However, M at last discovers something that he likes: the sea! He is required to bath in it daily and sit by it for long stretches, during which he watches the coarse vigor of his fellow adolescents as they engage in bold swimming parties and trot about on horses. Of course he fantasizes that perhaps they will somehow be drawn from their pleasures by M’s nonexistent magnetism to beg for his company. This does not happen, in fact, but M is sufficiently taken by mighty Okeanos that he devotes as much descriptive skill to the sea as he had previously reserved for gowns and flowers…Proust really does a bang-up job here, deploying straightforward phrases not unduly soggy with adjectives.
After a few days M discovers that, to his utter amazement, he has gotten to like his room at the hotel, and that he is enjoying himself despite his alienation from the other guests of his age cohort.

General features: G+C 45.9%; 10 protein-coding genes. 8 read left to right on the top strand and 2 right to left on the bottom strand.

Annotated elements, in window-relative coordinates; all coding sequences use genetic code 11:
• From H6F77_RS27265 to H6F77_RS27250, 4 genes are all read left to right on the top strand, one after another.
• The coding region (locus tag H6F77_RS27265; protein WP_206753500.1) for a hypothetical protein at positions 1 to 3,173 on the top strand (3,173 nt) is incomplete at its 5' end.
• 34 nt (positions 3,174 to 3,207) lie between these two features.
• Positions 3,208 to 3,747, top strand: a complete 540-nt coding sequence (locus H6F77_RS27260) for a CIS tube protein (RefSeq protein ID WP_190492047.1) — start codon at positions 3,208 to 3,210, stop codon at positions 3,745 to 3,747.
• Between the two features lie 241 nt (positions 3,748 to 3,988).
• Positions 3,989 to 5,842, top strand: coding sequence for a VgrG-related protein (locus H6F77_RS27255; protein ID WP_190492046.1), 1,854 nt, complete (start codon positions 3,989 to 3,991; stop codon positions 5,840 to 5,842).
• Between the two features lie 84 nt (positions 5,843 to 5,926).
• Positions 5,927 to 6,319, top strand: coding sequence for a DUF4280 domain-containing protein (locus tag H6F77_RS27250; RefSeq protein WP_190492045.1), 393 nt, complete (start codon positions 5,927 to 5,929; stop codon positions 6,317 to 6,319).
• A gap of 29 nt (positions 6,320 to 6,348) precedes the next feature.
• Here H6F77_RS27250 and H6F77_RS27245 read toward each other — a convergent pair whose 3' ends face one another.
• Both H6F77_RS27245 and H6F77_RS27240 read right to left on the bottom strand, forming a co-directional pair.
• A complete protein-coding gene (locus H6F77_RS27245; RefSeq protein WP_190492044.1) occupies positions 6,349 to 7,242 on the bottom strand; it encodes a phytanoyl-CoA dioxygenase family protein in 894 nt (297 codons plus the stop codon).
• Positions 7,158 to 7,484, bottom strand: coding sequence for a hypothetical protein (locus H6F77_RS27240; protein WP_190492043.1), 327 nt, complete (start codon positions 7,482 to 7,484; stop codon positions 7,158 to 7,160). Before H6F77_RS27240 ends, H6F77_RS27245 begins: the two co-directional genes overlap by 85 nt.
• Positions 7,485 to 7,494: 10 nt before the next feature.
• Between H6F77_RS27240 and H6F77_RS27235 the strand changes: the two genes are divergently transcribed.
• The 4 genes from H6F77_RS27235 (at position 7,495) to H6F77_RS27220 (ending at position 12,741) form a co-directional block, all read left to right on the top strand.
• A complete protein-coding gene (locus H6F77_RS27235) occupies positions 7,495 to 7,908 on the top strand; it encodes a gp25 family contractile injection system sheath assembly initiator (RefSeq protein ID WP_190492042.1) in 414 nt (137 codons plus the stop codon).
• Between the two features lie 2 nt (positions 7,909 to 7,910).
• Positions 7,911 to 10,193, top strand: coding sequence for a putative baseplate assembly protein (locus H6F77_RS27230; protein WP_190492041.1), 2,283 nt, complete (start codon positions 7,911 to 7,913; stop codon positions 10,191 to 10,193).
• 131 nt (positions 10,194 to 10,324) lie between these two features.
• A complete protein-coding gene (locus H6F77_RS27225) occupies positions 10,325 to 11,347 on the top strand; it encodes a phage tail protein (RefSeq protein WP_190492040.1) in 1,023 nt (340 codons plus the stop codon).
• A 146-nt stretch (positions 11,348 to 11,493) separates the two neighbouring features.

It is around this point that Proust drops a fine, unaffected sentence wherein M describes the travails of adolescence, saying: “When you are surrounded by gods and monsters, it’s hard to stay calm.” Indeed…I think we can all remember that difficult state of being.
Now M’s fortunes improve: Grandma and Mme. de Villeparisis bump into each other in a narrow doorway, Grandma must acknowledge their relationship, Mme. de Villeparisis begins to cart them around in her carriage to show them the sights, and everyone in the hotel is duly impressed…except Mlle. Stermaria, who, M decides, must be some sort of ice princess, so he proceeds to forget her.